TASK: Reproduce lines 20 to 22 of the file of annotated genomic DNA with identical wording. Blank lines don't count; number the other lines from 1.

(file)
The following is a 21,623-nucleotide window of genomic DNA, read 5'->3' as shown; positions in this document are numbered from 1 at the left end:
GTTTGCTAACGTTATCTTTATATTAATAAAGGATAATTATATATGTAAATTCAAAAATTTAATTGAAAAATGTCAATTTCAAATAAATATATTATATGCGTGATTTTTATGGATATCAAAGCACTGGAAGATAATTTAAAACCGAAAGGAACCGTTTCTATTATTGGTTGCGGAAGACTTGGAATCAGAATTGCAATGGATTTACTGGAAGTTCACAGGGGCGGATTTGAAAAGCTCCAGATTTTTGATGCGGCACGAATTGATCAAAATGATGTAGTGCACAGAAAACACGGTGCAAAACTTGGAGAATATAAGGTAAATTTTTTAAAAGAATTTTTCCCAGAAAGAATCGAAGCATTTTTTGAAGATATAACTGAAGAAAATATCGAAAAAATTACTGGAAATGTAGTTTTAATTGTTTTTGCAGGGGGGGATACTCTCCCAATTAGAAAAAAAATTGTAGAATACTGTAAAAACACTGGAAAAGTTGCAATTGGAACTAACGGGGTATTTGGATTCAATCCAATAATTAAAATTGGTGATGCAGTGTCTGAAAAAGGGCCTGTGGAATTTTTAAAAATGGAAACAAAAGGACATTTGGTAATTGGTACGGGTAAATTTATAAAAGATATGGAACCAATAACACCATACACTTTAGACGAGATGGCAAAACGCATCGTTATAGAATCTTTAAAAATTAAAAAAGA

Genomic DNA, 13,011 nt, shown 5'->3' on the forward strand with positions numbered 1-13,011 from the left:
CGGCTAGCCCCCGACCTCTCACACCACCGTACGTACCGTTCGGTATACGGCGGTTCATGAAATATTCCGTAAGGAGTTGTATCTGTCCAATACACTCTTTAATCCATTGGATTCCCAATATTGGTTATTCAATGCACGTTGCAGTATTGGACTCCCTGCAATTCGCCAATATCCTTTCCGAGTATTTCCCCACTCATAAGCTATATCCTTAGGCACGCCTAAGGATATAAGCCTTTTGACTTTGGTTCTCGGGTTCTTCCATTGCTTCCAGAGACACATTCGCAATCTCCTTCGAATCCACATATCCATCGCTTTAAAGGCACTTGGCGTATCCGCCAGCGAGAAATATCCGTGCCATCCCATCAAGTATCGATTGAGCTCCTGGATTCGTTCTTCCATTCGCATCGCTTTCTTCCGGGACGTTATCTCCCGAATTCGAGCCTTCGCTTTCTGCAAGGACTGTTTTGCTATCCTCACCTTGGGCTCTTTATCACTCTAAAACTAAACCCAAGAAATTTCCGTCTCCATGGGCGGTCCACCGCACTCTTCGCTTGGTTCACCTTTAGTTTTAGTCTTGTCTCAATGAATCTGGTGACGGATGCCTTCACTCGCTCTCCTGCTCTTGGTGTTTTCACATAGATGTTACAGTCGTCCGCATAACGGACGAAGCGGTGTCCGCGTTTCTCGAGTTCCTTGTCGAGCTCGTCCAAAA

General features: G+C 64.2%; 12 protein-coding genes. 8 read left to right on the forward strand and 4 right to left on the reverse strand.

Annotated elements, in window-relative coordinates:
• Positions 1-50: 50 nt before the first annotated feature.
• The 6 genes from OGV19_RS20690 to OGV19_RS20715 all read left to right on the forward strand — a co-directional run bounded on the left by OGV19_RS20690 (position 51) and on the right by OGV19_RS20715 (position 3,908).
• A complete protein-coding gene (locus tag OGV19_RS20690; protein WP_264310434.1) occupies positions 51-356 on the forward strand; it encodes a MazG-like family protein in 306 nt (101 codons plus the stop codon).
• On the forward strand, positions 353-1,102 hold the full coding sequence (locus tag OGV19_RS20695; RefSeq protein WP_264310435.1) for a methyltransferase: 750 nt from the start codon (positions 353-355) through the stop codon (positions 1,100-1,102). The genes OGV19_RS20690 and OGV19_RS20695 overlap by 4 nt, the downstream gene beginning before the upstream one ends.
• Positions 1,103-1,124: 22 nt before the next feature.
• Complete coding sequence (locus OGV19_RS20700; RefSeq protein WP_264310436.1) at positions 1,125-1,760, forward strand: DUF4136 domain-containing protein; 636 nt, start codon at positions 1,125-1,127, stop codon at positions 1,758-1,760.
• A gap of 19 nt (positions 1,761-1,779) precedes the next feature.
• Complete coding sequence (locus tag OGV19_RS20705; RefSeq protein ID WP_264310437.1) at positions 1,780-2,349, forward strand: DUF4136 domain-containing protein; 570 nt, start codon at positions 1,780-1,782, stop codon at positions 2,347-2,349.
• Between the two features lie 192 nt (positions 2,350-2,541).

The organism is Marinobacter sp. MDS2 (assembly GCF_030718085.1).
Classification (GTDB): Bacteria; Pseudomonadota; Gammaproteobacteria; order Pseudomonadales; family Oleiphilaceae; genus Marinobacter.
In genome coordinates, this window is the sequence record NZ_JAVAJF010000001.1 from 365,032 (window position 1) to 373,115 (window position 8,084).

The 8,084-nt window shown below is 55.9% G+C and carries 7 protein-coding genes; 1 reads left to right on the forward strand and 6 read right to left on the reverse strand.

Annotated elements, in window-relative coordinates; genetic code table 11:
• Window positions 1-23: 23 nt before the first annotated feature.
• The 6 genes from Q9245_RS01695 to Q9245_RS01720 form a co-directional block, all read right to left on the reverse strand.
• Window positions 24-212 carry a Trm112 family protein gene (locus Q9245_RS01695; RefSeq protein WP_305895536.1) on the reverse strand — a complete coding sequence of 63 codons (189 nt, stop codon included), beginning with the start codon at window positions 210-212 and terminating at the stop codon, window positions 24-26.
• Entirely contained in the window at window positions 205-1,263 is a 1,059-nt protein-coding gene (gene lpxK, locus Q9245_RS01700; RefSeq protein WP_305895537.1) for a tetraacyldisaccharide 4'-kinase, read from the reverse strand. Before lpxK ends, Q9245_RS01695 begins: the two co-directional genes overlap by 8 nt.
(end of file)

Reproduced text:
Annotated elements, in window-relative coordinates; genetic code table 11:
• Window positions 1-23: 23 nt before the first annotated feature.
• The 6 genes from Q9245_RS01695 to Q9245_RS01720 form a co-directional block, all read right to left on the reverse strand.